It can be hard to keep up the weight-loss motivation. We've got five easy tips so that you can believe in you all the way to your weight-loss goal.
Want to shed excess fat once and for all? Instead of living on diet products, try changing the way you think. Research shows that many people who lose weight end up regaining it; but to understand how those who beat the odds do it, scientists have started to explore the mind-sets of so-called "successful losers." While the National Weight Control Registry reports that eating right and exercising are paramount to lasting weight loss, a recent study, published in the International Journal of Obesity, zeroed in on the critical role of psychological factors. Lead researcher Jane Ogden, Ph.D., looked at 44 men and women who maintained a significant weight loss for a minimum of three years, and says, "According to my research, people who successfully lose weight strongly believe that weight loss is possible. They also recognize that psychological factors such as attitude toward food are crucial to their success."
"For many people, 'mind' is the missing piece of the puzzle," agrees Pamela Peeke, M.D., M.P.H., assistant professor of medicine at the University of Maryland. "That's why scientists are now asking us to look at the psychological land mines that are keeping us from getting healthy and fit." So, before you head to Spinning class or start slashing calories, you must get your head in the fat-loss game. Here are seven research-based, tried-and-true tips for doing so:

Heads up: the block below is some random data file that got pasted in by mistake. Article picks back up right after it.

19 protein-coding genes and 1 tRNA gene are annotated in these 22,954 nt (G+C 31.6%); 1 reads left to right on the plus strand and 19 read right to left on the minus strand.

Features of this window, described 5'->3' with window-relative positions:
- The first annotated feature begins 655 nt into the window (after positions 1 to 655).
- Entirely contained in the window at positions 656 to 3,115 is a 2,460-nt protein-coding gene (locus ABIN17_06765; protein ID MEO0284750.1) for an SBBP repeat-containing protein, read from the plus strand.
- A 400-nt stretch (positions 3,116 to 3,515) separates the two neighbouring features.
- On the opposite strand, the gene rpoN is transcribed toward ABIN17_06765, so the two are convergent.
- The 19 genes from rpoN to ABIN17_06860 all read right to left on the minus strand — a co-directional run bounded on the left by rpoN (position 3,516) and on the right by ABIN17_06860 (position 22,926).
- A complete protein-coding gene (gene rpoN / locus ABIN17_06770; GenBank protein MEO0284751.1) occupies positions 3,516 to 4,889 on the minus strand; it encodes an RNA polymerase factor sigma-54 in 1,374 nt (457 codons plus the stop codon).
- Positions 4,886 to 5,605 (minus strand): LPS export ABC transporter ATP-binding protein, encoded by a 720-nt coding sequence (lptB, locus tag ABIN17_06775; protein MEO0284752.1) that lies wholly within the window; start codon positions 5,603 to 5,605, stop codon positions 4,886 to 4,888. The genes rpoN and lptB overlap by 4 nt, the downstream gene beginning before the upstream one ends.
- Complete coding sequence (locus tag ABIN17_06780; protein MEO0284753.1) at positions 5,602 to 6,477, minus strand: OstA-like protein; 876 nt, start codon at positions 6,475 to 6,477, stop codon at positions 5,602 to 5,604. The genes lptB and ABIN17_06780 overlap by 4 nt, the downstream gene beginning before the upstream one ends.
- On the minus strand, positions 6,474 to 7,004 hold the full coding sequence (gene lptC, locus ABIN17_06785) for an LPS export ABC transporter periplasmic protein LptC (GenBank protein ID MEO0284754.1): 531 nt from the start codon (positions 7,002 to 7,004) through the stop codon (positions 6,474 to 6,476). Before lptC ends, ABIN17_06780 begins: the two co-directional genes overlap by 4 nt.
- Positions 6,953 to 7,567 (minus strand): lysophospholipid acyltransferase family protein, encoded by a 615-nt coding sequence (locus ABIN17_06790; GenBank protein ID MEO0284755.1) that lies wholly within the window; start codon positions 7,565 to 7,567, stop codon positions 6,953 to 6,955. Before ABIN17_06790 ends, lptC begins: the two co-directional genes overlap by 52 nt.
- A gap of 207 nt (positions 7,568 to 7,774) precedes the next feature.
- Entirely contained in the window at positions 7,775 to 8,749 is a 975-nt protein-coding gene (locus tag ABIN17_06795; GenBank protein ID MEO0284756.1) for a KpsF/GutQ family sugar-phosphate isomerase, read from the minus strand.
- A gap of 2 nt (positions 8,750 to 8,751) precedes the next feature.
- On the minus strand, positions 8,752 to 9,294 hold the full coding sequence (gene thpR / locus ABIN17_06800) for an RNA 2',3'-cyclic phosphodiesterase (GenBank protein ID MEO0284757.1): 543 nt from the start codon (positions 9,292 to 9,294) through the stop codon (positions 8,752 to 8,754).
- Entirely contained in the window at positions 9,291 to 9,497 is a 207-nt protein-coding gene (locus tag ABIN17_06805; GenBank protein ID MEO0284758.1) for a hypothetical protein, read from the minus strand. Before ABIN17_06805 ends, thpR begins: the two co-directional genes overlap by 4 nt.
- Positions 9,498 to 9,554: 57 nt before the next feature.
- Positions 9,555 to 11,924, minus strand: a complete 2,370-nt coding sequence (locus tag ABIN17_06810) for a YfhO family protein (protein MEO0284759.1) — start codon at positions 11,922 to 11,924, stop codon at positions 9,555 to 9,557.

Believe you can succeed. In Ogden's study, people who lost weight and kept it off actually visualized -- and realized they could accomplish -- their fat-loss goals. "If you're going to lose weight, you have to believe that you can make it happen," Ogden says.
Be realistic. Many women set near-impossible goals, which can set them up for failure and disappointment, reports Leslie Womble, Ph.D., a psychologist at the University of Pennsylvania School of Medicine who recently presented her study to the North American Association for the Study of Obesity. So set your sights on an attainable amount of weight and a sensible time frame. (One to 2 pounds per week, max!)
Focus on tangible results. Think about the immediate psychological and physical benefits of getting in better shape. "In my study, short-term goals such as feeling more confident, boosting energy or eating more healthfully were more effective than long-term, less specific goals," Ogden says.
Avoid all-or-nothing thinking. Clinical research has shown that a feeling of deprivation can impede progress when trying to lose weight. "If you eat a piece of cake, don't think, 'I blew it,' " Womble says. "Realize, 'I can have a piece of cake once in a while. I just need to exercise a little more or cut back at dinner.' "
Plan for land mines. In her work, Womble has found that people who successfully lose weight tend to soothe temptations or frustrations by finding alternate ways to cope with them. For instance, they call a friend or take a walk instead of eating.